Cannabidiol Knowledge, Perceptions, and Use Among Young Adults in 6 U.S. Metropolitan Areas

Document Type

Journal Article

Publication Date



Cannabis and cannabinoid research




cannabidiol; cannabinoids; prevention; public health policy; risk perceptions; young adults


Cannabidiol (CBD) has gained popularity in the United States, particularly among certain populations, including young adults. Thus, we examined (1) CBD product knowledge, perceptions, use, and use intentions among young adults and (2) correlates of use and use intentions. We analyzed data from a Fall 2020 survey regarding tobacco and other substance use among 2464 young adults in 6 U.S. cities (M=24.67; 57.4% female; 28.7% racial/ethnic minority). We used multinomial regression to identify correlates of use status (i.e., former [ever but no past 6 months] use vs. current [past 6 months] and never use, respectively), and linear regression to examine use intentions among never users. Around 51.4% reported ever use, and 32.0% reported current use. On average, participants perceived CBD as safe and effective for addressing pain, anxiety, and sleep (also prominent use motives: ∼40% to 60%, respectively). Use intentions were relatively high, particularly for edibles and topicals (also the most common use modes). Roughly one-fourth mistakenly believed that CBD products were required to be approved by U.S. Food and Drug Administration (24.9%), tested/proven safe (28.8%), and proven effective to be marketed for pain, anxiety, sleep, and so on. (27.2%). Compared to former users, never users perceived greater CBD-related risk (<0.001), less social acceptability (<0.001), and greater difficulty accessing CBD (=0.004); current users perceived more health benefits (<0.001). Among never users, greater use intentions were associated with greater perceived social acceptability (<0.001), health benefits (<0.001), and difficulty accessing CBD (=0.005). Given misperceptions about CBD, surveillance of young adults' knowledge, perceptions, and use of CBD is critical as its market expands.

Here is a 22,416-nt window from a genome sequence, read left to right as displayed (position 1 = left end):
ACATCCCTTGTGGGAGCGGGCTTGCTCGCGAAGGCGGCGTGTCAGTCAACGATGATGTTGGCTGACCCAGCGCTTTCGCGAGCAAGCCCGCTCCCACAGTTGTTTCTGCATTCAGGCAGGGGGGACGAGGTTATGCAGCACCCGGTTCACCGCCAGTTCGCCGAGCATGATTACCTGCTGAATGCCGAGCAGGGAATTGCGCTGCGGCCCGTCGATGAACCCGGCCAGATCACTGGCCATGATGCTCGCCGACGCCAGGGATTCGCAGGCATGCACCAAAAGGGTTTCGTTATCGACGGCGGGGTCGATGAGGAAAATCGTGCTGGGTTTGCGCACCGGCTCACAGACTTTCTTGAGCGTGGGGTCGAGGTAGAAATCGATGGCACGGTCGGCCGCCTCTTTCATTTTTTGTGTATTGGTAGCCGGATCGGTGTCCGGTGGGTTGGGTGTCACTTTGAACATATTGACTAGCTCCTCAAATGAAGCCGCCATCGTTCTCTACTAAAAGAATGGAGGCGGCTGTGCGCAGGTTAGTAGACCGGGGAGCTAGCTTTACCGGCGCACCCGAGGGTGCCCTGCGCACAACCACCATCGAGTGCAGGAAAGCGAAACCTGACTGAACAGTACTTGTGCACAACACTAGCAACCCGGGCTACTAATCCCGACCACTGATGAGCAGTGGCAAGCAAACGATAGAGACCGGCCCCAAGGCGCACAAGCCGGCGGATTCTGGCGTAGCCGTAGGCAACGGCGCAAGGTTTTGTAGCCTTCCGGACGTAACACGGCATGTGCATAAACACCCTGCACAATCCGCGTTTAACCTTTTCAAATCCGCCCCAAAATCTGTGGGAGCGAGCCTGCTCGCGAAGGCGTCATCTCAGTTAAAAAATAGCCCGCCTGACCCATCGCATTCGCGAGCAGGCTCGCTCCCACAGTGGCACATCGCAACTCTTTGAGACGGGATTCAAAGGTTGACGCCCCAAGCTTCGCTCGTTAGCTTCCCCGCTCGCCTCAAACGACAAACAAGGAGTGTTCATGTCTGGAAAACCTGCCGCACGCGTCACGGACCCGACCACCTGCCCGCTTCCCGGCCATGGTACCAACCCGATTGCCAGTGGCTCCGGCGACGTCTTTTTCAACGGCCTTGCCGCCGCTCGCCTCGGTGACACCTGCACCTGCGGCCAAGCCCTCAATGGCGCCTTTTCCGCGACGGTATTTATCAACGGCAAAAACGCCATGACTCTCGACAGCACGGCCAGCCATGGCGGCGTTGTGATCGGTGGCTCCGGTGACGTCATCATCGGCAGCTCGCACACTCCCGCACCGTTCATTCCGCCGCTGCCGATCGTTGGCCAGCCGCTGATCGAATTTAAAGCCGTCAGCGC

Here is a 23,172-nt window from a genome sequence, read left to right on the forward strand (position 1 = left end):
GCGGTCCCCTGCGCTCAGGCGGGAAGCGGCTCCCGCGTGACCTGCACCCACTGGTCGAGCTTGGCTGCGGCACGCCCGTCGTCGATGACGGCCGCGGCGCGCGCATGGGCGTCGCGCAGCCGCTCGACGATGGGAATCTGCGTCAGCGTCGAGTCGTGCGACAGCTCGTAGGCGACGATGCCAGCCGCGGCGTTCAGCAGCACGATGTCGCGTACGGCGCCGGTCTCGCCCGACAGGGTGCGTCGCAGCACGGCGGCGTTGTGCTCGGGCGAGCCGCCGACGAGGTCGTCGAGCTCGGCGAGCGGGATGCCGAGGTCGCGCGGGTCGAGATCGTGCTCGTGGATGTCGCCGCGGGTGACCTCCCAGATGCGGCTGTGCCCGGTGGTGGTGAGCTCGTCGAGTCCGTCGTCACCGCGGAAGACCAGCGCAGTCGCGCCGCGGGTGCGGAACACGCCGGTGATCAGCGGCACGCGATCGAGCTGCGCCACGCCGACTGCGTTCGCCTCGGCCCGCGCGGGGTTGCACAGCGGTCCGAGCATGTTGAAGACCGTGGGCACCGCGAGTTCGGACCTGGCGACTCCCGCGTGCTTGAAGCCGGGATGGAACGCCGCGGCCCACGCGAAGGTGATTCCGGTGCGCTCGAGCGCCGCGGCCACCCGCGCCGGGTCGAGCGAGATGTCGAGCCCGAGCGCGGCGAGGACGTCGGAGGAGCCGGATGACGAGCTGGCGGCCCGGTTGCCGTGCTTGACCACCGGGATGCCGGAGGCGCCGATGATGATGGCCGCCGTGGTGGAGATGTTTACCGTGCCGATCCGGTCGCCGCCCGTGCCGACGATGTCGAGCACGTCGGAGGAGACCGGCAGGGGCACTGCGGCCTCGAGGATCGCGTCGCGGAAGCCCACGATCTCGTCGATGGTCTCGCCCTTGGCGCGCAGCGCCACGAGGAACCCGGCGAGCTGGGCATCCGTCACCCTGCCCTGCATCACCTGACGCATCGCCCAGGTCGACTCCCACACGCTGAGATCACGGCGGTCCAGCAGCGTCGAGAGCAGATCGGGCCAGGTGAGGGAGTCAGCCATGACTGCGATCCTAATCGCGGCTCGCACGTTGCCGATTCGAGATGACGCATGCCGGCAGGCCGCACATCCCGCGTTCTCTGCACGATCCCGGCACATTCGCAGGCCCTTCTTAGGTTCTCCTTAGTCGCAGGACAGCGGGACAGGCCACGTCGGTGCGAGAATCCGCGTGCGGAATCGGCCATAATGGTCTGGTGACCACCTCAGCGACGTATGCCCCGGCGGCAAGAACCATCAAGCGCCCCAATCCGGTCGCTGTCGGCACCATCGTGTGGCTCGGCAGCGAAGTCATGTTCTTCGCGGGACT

Prevention and Community Health